About bain-marieEdit



Bain-marie (Mary's bath) refers to the method of placing a pan of food in another pan with water in it to stabilize the heat reaching the food (water bath). The term was originally used in alchemy, and was named after Moses' sister, who was an alchemist.

This universally known cooking technique - used for slow or uniform heating, involves placing the container with ingredients in a larger pot of boiling water - is referred to as Bain-marie in Britain, used in making cheese cakes, melting chocolate, thickening milk, rehetaing etc., or where direct heat burns delicate food stuff.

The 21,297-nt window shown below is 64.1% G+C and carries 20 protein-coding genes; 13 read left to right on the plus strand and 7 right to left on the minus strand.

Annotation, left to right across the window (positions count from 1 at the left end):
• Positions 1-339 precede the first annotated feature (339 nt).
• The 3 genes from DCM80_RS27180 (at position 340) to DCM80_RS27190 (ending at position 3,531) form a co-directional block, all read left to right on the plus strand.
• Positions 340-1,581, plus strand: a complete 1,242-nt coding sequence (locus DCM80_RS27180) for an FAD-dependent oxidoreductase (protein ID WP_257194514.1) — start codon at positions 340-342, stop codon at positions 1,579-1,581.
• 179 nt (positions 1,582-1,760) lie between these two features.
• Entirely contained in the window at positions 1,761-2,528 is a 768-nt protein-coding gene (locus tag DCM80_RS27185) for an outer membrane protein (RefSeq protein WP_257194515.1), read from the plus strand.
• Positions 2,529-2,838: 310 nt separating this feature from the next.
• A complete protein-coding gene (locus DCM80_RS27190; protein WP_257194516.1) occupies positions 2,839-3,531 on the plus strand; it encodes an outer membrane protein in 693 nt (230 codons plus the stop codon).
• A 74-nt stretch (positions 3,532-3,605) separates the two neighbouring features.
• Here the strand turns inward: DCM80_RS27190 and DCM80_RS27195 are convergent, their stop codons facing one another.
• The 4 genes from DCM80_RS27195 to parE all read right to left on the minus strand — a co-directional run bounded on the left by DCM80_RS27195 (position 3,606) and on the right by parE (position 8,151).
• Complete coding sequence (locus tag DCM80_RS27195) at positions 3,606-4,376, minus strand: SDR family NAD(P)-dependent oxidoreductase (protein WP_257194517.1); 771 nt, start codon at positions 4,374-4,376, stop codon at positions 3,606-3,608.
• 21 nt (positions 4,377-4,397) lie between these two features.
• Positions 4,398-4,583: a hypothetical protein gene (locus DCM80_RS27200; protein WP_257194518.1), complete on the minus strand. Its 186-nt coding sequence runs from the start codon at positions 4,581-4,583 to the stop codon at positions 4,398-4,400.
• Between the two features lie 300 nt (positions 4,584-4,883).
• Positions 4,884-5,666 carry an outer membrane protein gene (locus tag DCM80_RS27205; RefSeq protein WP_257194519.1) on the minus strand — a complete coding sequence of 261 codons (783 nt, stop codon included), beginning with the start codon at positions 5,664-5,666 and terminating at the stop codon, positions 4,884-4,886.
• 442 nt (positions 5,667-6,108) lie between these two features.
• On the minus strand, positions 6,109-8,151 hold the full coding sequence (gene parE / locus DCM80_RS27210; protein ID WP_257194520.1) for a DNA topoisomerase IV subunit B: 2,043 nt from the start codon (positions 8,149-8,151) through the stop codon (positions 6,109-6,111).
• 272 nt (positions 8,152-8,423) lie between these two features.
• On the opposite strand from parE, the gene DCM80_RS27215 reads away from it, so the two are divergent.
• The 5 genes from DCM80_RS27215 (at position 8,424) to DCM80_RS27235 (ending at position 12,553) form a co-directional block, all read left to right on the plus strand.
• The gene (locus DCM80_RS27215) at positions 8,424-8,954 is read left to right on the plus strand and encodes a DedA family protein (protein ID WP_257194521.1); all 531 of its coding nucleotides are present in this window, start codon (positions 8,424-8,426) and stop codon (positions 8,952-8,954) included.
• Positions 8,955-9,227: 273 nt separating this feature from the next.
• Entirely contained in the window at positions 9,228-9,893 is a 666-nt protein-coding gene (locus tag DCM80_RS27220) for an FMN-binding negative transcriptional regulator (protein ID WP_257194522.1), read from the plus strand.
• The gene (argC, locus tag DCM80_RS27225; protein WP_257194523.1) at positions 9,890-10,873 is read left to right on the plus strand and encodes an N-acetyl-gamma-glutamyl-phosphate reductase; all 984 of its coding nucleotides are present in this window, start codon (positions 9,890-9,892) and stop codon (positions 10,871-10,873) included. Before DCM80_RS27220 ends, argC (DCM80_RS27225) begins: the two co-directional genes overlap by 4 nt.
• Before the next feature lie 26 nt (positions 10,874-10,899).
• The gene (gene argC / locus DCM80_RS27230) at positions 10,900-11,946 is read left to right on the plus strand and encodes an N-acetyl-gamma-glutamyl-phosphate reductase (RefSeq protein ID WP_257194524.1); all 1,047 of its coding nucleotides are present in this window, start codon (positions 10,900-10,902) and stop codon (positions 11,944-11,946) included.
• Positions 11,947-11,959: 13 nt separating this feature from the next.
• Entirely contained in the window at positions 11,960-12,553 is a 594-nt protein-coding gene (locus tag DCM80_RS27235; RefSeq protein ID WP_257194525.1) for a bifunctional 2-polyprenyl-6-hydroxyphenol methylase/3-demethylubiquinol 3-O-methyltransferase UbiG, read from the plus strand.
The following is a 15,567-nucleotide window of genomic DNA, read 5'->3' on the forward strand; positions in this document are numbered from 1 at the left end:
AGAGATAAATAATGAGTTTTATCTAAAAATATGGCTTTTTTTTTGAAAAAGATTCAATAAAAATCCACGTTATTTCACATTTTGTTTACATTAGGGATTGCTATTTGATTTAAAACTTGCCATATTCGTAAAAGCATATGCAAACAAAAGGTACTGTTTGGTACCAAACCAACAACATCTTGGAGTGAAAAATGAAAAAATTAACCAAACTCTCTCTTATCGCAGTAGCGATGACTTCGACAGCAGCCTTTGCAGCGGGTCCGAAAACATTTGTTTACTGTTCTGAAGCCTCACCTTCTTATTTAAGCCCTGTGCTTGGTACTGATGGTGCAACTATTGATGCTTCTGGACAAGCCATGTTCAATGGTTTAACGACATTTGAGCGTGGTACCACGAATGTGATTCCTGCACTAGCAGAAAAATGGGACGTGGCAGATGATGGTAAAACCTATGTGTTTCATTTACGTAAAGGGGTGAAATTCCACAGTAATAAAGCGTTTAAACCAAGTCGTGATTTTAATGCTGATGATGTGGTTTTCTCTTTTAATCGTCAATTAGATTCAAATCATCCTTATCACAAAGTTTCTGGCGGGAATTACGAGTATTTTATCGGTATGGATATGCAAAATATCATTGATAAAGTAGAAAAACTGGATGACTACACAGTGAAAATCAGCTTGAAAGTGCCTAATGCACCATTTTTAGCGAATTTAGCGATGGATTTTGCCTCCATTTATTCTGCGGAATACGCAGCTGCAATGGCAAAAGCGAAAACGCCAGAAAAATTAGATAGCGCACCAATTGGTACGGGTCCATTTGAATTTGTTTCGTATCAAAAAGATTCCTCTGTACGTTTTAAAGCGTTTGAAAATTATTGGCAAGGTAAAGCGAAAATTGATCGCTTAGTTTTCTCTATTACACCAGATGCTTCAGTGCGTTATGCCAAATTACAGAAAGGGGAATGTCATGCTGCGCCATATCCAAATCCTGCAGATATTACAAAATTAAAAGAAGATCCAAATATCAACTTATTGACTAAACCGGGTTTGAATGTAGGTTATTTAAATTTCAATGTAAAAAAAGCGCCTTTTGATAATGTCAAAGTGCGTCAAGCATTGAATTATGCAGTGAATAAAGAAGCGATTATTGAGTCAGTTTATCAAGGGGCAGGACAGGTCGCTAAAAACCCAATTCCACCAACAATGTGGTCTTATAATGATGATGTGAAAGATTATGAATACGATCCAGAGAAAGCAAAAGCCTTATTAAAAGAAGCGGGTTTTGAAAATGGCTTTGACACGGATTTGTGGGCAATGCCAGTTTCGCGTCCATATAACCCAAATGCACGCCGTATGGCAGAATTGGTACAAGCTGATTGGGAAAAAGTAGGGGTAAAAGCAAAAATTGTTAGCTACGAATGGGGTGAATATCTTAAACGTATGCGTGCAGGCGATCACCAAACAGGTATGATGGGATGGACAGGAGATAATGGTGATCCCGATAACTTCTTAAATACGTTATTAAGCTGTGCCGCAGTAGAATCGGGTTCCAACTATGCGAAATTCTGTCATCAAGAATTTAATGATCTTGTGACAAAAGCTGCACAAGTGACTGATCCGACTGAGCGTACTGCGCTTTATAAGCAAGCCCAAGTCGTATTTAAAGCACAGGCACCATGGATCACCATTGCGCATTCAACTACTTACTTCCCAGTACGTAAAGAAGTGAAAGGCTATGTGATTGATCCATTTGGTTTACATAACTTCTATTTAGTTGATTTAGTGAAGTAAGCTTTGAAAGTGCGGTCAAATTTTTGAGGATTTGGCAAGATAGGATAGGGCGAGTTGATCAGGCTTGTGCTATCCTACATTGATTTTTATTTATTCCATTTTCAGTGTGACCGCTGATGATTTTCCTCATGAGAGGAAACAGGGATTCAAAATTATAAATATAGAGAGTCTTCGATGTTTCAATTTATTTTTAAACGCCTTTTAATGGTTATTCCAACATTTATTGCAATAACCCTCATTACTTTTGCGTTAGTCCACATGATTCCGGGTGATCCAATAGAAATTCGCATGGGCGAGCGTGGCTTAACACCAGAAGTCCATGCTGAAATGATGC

Also called a double boiler in Britain and Australia.



Also, in Australia, a large display case the bottom of which contains an electric element and is filled with water. When switched on, then the element heats the water; stainless steel pans are then placed above the water and it is used to keep food hot and can also get used (without turning power on) with ice to keep food cold.
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